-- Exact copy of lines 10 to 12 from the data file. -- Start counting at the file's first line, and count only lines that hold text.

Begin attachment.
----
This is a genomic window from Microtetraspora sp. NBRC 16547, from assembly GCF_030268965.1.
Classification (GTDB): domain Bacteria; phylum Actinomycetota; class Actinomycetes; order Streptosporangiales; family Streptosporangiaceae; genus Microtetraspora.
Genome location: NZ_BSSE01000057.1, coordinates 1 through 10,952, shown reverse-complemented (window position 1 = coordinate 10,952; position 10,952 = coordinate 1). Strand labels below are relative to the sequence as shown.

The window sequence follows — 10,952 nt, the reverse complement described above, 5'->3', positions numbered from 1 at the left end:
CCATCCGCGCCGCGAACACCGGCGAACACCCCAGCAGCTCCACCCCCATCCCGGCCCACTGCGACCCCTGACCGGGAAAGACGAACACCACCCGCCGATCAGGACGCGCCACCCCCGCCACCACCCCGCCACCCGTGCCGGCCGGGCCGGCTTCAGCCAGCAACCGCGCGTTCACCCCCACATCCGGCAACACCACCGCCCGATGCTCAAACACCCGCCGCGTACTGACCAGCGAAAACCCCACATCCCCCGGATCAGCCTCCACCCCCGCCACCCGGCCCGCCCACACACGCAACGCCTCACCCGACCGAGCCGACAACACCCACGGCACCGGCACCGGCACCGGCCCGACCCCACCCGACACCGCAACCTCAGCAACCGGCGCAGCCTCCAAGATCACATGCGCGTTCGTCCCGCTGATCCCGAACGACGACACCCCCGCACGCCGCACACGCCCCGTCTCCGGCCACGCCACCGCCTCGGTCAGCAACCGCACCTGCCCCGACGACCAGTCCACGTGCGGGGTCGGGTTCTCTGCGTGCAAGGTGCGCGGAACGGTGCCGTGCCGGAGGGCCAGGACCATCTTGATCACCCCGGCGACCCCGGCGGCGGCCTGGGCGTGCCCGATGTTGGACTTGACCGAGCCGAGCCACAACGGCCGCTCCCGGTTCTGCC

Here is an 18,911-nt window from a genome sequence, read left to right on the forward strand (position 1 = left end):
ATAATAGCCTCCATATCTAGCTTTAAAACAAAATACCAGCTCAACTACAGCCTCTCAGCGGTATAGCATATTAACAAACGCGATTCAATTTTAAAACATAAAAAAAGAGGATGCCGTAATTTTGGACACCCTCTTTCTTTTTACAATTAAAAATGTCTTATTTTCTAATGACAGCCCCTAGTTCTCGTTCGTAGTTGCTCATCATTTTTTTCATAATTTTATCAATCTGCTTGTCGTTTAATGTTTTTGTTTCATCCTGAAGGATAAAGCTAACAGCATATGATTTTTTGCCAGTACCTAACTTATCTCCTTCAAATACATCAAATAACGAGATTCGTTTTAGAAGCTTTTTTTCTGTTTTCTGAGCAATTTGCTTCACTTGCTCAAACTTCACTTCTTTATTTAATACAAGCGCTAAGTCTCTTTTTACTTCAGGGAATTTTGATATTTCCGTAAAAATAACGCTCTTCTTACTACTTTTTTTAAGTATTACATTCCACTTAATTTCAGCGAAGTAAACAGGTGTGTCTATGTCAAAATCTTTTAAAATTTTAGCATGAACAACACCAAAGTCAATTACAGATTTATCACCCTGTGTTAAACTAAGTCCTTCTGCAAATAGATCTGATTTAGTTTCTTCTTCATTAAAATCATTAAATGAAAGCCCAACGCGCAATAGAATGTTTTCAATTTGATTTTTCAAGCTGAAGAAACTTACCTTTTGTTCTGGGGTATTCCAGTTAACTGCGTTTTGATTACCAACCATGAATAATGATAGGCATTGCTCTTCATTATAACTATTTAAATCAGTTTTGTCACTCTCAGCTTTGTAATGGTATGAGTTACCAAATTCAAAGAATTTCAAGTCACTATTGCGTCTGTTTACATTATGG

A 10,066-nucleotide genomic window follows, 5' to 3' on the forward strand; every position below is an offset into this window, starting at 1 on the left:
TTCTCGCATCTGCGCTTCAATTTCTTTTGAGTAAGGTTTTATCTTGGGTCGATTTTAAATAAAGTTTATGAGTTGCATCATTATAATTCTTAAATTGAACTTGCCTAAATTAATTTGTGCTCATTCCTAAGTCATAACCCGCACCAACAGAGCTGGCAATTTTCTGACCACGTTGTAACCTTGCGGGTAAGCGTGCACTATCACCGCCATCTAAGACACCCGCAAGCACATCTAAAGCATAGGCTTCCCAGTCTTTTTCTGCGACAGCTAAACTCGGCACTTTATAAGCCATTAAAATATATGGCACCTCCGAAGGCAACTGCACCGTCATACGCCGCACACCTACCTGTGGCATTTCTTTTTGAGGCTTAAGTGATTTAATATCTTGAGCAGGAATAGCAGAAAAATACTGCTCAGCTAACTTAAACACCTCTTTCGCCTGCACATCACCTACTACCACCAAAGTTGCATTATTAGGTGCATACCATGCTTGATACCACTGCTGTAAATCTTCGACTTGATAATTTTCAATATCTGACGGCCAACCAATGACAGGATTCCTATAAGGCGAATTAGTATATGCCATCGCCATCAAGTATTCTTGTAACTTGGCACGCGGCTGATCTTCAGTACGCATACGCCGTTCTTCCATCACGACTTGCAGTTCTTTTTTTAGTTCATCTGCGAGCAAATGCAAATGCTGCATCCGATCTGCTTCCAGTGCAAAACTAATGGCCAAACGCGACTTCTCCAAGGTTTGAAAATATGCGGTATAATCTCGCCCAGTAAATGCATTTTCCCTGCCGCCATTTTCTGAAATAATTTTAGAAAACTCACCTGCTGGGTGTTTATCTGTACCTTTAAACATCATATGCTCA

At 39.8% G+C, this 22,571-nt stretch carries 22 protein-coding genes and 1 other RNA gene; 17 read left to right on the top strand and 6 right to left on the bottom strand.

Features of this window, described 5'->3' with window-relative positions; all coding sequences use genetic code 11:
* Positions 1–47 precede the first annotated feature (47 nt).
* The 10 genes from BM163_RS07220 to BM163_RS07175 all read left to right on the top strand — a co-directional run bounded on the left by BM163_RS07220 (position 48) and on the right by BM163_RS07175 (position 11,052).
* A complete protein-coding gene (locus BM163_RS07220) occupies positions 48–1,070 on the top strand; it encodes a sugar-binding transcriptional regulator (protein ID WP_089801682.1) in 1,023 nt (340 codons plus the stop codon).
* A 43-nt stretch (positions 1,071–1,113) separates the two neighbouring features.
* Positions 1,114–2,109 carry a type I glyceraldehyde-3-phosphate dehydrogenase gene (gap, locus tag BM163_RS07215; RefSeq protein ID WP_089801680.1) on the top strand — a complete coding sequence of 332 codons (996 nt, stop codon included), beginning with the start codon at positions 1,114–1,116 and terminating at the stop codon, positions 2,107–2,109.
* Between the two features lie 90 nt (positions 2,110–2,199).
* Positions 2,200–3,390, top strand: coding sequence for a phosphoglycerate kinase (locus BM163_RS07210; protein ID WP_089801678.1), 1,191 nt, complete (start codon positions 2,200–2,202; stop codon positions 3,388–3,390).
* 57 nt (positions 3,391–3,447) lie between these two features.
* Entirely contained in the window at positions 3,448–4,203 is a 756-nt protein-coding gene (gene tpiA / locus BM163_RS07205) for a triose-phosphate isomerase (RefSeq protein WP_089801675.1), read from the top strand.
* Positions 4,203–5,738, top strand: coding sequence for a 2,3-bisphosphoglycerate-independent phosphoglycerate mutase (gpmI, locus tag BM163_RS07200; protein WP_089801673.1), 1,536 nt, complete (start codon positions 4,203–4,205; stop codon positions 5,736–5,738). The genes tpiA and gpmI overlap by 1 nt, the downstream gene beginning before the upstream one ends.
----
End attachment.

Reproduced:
At 39.8% G+C, this 22,571-nt stretch carries 22 protein-coding genes and 1 other RNA gene; 17 read left to right on the top strand and 6 right to left on the bottom strand.

Features of this window, described 5'->3' with window-relative positions; all coding sequences use genetic code 11:
* Positions 1–47 precede the first annotated feature (47 nt).